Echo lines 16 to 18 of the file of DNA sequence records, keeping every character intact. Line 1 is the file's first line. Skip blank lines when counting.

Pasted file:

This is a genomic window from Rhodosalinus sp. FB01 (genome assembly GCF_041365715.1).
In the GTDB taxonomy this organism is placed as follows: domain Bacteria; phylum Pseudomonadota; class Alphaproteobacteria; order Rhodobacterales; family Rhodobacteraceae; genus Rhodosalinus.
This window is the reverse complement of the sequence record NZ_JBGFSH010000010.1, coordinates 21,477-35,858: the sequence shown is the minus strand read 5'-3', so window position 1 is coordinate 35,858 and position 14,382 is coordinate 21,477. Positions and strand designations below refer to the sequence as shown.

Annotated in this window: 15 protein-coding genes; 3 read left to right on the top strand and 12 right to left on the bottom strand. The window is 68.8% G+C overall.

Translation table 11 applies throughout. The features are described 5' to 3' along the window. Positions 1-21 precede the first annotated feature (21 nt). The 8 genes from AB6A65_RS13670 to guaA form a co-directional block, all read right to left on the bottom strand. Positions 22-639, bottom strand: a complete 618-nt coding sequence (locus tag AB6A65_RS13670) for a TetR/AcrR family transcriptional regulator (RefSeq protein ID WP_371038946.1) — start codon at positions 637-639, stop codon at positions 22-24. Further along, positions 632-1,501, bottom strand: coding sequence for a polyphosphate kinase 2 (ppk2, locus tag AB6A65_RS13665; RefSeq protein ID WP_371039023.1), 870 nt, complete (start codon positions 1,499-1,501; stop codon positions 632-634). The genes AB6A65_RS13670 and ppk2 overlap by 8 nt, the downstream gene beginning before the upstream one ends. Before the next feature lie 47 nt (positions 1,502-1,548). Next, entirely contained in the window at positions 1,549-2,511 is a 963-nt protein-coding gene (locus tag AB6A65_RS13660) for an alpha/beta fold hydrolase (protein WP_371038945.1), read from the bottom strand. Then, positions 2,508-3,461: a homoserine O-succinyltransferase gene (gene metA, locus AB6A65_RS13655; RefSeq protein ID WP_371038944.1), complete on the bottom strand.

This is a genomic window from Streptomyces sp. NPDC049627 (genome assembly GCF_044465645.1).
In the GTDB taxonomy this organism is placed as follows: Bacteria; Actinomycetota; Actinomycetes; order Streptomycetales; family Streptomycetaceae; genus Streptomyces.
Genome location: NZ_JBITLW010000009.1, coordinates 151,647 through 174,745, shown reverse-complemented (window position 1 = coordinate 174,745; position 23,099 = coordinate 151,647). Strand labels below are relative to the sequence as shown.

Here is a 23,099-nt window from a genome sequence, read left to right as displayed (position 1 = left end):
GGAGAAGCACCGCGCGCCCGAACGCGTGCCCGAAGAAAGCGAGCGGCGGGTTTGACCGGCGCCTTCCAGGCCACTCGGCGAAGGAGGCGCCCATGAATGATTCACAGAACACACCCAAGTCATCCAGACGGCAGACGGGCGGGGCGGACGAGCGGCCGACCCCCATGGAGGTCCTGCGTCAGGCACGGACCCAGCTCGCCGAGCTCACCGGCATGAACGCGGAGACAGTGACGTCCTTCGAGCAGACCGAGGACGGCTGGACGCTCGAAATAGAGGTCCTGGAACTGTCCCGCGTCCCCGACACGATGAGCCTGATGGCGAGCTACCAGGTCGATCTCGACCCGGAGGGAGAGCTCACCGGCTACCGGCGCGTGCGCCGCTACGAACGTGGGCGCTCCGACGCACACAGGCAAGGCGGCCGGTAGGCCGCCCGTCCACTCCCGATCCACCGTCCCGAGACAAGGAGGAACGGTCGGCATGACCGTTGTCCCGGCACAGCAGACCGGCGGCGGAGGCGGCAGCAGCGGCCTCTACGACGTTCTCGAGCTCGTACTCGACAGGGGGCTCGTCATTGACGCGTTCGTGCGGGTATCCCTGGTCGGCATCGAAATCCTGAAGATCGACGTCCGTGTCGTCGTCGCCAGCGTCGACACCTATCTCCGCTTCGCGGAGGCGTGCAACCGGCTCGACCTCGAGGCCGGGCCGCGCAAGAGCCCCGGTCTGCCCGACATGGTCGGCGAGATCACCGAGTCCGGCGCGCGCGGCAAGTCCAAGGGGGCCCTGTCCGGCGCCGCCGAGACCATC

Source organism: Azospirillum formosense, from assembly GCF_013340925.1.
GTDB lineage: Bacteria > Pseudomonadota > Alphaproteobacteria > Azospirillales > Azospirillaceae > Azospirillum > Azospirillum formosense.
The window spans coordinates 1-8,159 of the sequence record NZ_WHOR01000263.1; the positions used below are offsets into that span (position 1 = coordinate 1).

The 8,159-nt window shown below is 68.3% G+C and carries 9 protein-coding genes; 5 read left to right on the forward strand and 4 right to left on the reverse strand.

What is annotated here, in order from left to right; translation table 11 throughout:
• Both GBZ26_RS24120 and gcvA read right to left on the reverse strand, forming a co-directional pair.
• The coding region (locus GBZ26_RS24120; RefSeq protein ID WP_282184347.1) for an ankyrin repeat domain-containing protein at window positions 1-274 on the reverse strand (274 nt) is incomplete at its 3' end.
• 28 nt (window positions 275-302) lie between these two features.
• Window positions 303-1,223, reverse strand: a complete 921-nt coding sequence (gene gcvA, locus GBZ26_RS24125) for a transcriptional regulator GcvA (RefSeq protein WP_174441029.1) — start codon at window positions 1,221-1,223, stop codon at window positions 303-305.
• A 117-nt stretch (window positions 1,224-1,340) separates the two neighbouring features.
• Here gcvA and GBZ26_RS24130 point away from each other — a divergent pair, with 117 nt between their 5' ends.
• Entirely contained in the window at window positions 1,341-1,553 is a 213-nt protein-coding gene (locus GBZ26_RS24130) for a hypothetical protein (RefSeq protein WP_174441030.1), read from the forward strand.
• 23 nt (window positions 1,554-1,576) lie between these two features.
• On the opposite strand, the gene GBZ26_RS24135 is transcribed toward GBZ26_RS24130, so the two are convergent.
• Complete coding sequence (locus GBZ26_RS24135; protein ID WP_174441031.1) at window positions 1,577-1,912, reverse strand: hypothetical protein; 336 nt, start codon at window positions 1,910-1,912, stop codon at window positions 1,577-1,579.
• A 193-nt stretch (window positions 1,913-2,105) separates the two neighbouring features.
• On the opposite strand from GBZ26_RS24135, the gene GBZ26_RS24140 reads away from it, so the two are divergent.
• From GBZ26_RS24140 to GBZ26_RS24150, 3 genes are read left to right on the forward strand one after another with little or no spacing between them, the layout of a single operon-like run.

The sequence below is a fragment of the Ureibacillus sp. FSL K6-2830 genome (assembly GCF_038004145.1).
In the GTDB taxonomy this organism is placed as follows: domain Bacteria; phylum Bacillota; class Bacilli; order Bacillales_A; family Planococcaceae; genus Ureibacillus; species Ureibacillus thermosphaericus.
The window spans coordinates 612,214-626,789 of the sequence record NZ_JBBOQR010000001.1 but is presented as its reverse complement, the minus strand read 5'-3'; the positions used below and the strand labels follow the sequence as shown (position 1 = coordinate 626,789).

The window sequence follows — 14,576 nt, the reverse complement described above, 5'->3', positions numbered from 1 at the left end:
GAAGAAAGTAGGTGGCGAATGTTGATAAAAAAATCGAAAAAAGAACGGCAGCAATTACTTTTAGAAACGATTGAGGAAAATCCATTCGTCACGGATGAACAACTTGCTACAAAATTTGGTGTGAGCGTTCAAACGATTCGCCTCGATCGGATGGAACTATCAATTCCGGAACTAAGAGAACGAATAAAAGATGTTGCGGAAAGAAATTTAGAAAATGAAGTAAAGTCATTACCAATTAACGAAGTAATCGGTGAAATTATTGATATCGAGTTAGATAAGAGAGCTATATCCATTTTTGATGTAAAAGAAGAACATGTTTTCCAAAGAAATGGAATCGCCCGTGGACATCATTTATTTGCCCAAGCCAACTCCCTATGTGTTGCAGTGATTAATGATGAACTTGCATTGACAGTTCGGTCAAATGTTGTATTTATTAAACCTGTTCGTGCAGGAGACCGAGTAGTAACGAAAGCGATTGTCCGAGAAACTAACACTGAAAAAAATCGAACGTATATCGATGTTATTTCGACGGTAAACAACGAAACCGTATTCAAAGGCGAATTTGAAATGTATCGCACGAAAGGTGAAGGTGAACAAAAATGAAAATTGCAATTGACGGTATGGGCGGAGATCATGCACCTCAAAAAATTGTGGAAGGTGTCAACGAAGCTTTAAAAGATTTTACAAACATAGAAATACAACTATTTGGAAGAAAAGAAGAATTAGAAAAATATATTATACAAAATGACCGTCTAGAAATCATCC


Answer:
• Both GBZ26_RS24120 and gcvA read right to left on the reverse strand, forming a co-directional pair.
• The coding region (locus GBZ26_RS24120; RefSeq protein ID WP_282184347.1) for an ankyrin repeat domain-containing protein at window positions 1-274 on the reverse strand (274 nt) is incomplete at its 3' end.
• 28 nt (window positions 275-302) lie between these two features.